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Soil and human security in the 21st century

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Science  08 May 2015:
Vol. 348, Issue 6235, 1261071
DOI: 10.1126/science.1261071

Global soil resources under stress

The future of humanity is intertwined with the future of Earth's soil resources. Soil provides for agriculture, improves water quality, and buffers greenhouse gases in the atmosphere. Yet human activities, including agricultural soil erosion, are rapidly degrading soil faster than it is naturally replenished. At this rate, human security over the next century will be severely threatened by unsustainable soil management practices. Amundson et al. review recent advances in understanding global soil resources, including how carbon stored in soil responds to anthropogenic warming. Translating this knowledge into practice is the biggest challenge remaining.

Science, this issue 10.1126/science.1261071

Structured Abstract

BACKGROUND

Earth’s soil has formed by processes that have maintained a persistent and expansive global soil mantle, one that in turn provided the stage for the evolution of the vast diversity of life on land. The underlying stability of soil systems is controlled by their inherent balance between inputs and losses of nutrients and carbon. Human exploitation of these soil resources, beginning a few thousand years ago, allowed agriculture to become an enormous success. The vastness of the planet and its soil resources allowed agriculture to expand, with growing populations, or to move, when soil resources were depleted. However, the practice of farming greatly accelerated rates of erosion relative to soil production, and soil has been and continues to be lost at rates that are orders of magnitude greater than mechanisms that replenish soil. Additionally, agricultural practices greatly altered natural soil carbon balances and feedbacks. Cultivation thus began an ongoing slow ignition of Earth’s largest surficial reservoir of carbon—one that, when combined with the anthropogenic warming of many biomes, is capable of driving large positive feedbacks that will further increase the accumulation of atmospheric greenhouse gases and exacerbate associated climate change.

ADVANCES

The study of soil is now the domain of diverse schools of physical and biological science. Rapid advances in empirical and theoretical understanding of soil processes are occurring. These advances have brought an international, and global, perspective to the study of soil processes and focused the implications of soil stewardship for societal well-being. Major advances in the past decade include our first quantitative understanding of the natural rates of soil production, derived from isotopic methods developed by collaboration of geochemists and geomorphologists. Proliferation of research by soil and ecological scientists in the northern latitudes continues to illuminate and improve estimates of the magnitude of soil carbon storage in these regions and its sensitivity and response to warming. The role of soil processes in global carbon and climate models is entering a period of growing attention and increasing maturity. These activities in turn reveal the severity of soil-related issues at stake for the remainder of this century—the need to rapidly regain a balance to the physical and biological processes that drive and maintain soil properties, and the societal implications that will result if we do not.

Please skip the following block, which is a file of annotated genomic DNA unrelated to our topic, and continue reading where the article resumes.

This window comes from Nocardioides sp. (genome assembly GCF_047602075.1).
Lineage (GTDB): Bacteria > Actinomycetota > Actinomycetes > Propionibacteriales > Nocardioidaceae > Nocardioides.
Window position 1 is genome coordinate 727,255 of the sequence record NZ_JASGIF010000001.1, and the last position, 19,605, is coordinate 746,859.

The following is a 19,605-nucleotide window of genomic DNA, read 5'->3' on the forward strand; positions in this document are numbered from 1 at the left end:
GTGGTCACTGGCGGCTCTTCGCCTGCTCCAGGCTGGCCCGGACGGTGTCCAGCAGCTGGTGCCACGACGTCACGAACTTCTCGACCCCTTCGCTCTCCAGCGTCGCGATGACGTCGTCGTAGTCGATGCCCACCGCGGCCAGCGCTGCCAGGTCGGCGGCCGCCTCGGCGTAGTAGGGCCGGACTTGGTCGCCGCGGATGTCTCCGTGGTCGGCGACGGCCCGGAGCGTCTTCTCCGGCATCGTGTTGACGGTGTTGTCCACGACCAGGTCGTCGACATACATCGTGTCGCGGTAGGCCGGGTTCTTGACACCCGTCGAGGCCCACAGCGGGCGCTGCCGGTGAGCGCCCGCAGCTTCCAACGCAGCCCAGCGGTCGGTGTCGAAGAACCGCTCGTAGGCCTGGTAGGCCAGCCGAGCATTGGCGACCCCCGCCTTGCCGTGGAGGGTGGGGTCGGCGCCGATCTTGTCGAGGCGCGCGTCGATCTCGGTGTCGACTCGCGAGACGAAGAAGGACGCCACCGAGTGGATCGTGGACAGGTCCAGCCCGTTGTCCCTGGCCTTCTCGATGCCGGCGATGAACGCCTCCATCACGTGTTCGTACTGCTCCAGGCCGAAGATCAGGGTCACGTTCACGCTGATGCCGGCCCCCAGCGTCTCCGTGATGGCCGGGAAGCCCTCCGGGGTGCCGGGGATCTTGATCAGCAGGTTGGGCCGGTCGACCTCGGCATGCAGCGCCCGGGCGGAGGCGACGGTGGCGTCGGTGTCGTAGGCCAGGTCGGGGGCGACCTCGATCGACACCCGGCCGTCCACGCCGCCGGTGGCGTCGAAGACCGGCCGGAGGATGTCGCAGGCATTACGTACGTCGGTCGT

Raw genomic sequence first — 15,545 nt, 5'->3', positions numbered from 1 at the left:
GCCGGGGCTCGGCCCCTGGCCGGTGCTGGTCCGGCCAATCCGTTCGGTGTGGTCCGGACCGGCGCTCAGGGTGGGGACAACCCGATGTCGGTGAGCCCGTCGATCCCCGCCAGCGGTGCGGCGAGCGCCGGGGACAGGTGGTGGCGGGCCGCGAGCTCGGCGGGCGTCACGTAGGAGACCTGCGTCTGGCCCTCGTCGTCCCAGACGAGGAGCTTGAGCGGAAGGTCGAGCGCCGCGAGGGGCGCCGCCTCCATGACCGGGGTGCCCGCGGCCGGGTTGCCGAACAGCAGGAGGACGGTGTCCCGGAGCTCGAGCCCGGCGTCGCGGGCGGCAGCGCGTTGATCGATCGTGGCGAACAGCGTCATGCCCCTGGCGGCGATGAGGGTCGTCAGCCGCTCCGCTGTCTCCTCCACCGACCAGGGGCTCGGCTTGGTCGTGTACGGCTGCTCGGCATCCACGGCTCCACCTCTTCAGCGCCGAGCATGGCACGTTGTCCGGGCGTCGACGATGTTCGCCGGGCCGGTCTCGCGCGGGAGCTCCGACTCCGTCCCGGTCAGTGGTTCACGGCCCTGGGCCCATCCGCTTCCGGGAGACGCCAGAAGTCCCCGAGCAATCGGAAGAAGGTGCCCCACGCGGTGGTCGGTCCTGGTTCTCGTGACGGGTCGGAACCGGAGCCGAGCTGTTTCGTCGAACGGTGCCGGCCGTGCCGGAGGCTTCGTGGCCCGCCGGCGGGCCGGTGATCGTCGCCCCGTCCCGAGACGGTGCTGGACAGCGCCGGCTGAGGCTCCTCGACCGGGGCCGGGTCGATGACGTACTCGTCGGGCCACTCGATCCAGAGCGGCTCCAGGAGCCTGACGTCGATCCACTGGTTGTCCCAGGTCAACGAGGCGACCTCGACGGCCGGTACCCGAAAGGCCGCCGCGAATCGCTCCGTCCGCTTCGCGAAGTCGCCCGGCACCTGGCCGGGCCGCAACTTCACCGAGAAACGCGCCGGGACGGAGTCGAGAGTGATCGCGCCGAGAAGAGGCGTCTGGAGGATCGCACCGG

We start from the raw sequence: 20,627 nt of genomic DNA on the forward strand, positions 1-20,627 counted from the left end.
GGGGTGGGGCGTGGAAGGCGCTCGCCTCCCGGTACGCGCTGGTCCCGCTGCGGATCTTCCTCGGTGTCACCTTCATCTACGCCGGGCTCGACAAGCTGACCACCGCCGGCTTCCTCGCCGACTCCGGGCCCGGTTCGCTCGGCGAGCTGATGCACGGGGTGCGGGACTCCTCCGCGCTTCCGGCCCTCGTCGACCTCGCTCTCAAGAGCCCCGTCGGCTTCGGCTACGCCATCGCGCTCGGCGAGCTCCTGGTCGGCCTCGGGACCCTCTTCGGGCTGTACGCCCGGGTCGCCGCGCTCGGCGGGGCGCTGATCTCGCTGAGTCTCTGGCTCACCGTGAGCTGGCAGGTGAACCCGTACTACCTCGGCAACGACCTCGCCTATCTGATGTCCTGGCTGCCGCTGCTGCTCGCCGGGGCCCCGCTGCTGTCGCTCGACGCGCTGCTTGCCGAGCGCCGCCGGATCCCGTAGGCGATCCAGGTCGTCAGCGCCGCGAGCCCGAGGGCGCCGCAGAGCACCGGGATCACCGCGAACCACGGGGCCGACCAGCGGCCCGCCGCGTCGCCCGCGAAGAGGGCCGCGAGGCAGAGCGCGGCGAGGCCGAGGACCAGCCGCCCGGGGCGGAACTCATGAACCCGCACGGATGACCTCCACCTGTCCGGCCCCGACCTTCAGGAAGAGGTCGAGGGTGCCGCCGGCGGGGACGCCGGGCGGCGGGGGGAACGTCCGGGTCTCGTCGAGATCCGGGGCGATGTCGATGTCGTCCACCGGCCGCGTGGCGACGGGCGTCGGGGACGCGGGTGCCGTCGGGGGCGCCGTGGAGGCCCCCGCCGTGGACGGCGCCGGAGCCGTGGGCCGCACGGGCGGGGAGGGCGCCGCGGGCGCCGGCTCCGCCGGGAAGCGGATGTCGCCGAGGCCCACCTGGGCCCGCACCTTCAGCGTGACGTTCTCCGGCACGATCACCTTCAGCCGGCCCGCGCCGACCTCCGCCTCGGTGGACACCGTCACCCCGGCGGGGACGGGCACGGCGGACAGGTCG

OUTLOOK

Both great challenges and opportunities exist in regards to maintaining soil’s role in food, climate, and human security. Erosion continues to exceed natural rates of soil renewal even in highly developed countries. The recent focus by economists and natural scientists on potential future shortages of phosphorus fertilizer offers opportunities for novel partnerships to develop efficient methods of nutrient recycling and redistribution systems in urban settings. Possibly the most challenging issues will be to better understand the magnitude of global soil carbon feedbacks to climate change and to mitigating climate change in a timely fashion. The net results of human impacts on soil resources this century will be global in scale and will have direct impacts on human security for centuries to come.

Large-scale erosion forming a gully system in the watershed of Lake Bogoria, Kenya.